The next step is drafting and submitting the red herring prospectus (RHP) and registering the offering with the Securities and Exchange Board of India (SEBI). The RHP is a preliminary prospectus that contains all the key details about the company and the proposed IPO, except for the final offer price and share allotment. It includes information on the company’s business operations, financials, management, industry dynamics, use of proceeds, and details on the number of shares to be offered.
The investment bank will work closely with the company to compile the extensive information required for the comprehensive RHP document. Once completed, the RHP is submitted to SEBI for review and approval. The company must then register the IPO with SEBI and pay the requisite fees.
Step 3 – Approval by SEBI
SEBI will thoroughly review the RHP to ensure compliance with regulations and provide feedback. There is often back and forth with SEBI to finalize the RHP, which can take a few months. Once the RHP is cleared by SEBI, the company can proceed to the next steps of the IPO.
Step 4 – IPO Application to Exchanges
Once the prospectus is filed with SEBI and the Securities and Exchange Board of India (SEBI) approves the IPO, the company needs to make an application to one or more stock exchanges to list its shares. The company has to apply to the stock exchange(s) where it wishes its shares to be listed and traded.
Step 5 – Go on a Roadshow
The roadshow is an important part of the IPO process. The company executives and lead managers travel to major financial centers and meet with potential investors to generate interest in the upcoming IPO. The roadshow allows the company to present its financials, business model, growth plans, and valuation to institutional investors like mutual funds, insurance companies, pension funds, etc.
The roadshow helps build momentum and gauge demand for the IPO. It is a critical marketing exercise to ensure the offering is fully subscribed to. The roadshow typically lasts for 2–3 weeks leading up to the opening of the IPO. The company needs to put its best foot forward and effectively communicate its strengths and future potential to investors. A successful roadshow builds a strong order book and sets the stage for a successful IPO subscription.
Step 6 – Pricing of IPO
Now, it’s time for IPO pricing. This is when the company and its investment bankers determine the price at which its shares will be offered to investors in the IPO. There are two main approaches to IPO pricing in India: the fixed price approach and the book-building approach.
In a fixed-price IPO, the issuer and investment bankers decide on a fixed price per share based on their assessment of investor demand and the company’s prospects. This fixed price is stated in the IPO prospectus, and investors bid for shares at that predetermined price. The benefit is that it provides certainty in pricing but does not allow price discovery based on market demand.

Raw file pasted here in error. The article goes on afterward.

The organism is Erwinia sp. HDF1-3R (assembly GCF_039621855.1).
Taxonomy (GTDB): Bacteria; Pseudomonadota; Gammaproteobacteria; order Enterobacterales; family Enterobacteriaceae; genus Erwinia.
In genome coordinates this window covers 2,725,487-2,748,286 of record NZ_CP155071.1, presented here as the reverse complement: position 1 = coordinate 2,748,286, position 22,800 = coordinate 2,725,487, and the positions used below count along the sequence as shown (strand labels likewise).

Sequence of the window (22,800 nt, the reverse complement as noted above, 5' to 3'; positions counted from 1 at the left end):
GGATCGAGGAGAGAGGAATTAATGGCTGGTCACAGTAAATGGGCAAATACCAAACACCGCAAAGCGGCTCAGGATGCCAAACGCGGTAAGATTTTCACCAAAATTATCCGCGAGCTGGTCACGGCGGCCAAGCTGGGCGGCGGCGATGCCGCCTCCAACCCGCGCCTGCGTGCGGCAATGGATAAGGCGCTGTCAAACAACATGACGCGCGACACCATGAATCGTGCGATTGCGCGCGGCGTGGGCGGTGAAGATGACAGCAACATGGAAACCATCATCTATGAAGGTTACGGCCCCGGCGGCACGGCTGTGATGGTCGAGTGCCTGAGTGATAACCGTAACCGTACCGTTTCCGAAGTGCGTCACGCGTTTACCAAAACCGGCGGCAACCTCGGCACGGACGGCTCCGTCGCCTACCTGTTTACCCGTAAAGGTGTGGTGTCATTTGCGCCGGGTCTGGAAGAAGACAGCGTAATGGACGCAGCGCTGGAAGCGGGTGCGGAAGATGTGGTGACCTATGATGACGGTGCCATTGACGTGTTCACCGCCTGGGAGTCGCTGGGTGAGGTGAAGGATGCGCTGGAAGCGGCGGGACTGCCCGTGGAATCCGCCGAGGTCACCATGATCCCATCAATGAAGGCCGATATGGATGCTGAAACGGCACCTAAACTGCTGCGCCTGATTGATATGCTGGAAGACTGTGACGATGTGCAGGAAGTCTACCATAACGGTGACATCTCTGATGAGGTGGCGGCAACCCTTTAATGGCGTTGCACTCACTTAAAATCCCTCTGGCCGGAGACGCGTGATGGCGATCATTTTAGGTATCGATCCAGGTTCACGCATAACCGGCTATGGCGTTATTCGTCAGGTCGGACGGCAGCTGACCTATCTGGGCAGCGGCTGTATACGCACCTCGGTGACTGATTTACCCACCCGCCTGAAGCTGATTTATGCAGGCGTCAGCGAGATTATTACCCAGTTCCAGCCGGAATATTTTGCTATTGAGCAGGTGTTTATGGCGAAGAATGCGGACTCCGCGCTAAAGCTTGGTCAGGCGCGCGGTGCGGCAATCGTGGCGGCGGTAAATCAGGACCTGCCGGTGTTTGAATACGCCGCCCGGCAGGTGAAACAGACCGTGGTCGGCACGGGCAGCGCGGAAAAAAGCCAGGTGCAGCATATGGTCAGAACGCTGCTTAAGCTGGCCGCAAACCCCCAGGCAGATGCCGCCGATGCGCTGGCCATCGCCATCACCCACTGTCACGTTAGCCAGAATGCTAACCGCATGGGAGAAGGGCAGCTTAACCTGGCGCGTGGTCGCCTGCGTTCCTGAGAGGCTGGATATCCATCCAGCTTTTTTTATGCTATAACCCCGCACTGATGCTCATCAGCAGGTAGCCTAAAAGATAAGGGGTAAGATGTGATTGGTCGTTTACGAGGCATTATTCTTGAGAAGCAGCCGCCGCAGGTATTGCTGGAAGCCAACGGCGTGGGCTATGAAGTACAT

In a book-building IPO, a price range is set at 20% with a floor and cap price. Investors bid for shares within this price band, indicating demand at different price levels. The final IPO price is set after the bidding, based on the demand generated. Book building allows efficient price discovery based on investor demand. The drawback is pricing uncertainty until the process is completed.
Step 7 – Shares Allotment
Once the IPO bidding process is completed, the registrar of the issue collects all the bid applications and determines the final allotment of shares. This is done in consultation with the stock exchanges. The allotment is finalized based on the price band, issue size, category of investors, and demand generated. The registrar ensures shares are allotted fairly per SEBI regulations; proportionate allotment is done for retail investors, while qualified institutional bidders (QIBs) and non-institutional bidders (NIIs) may receive allotments at cut-offs.
Applicants are sent emails/messages by the registrar informing them about their allotment status and the number of shares allotted. The extra money paid by applicants who did not receive a full allotment is refunded to them. The allotment signifies that the shares applied for have now been credited to the applicant’s DEMAT account, and they officially own those shares. After allotment, the issuer company’s share capital increases as more investors become shareholders.
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Pros and Cons of an IPO
When a private company decides to raise investment capital by selling shares to the public for the first time, it engages in an initial public offering or IPO. This major strategic decision has advantages and drawbacks that the company’s leadership needs to weigh carefully.
Pros of an IPO
- Selling shares to the public markets can raise significant funds for growth and expansion. This influx of cash is hard to match through other means.
- The IPO process generates publicity and raises awareness of the company. Being publicly traded also brings greater visibility and prestige.
- An IPO allows founders, employees, and early private investors to convert ownership stakes into tradable shares. This provides them with liquidity.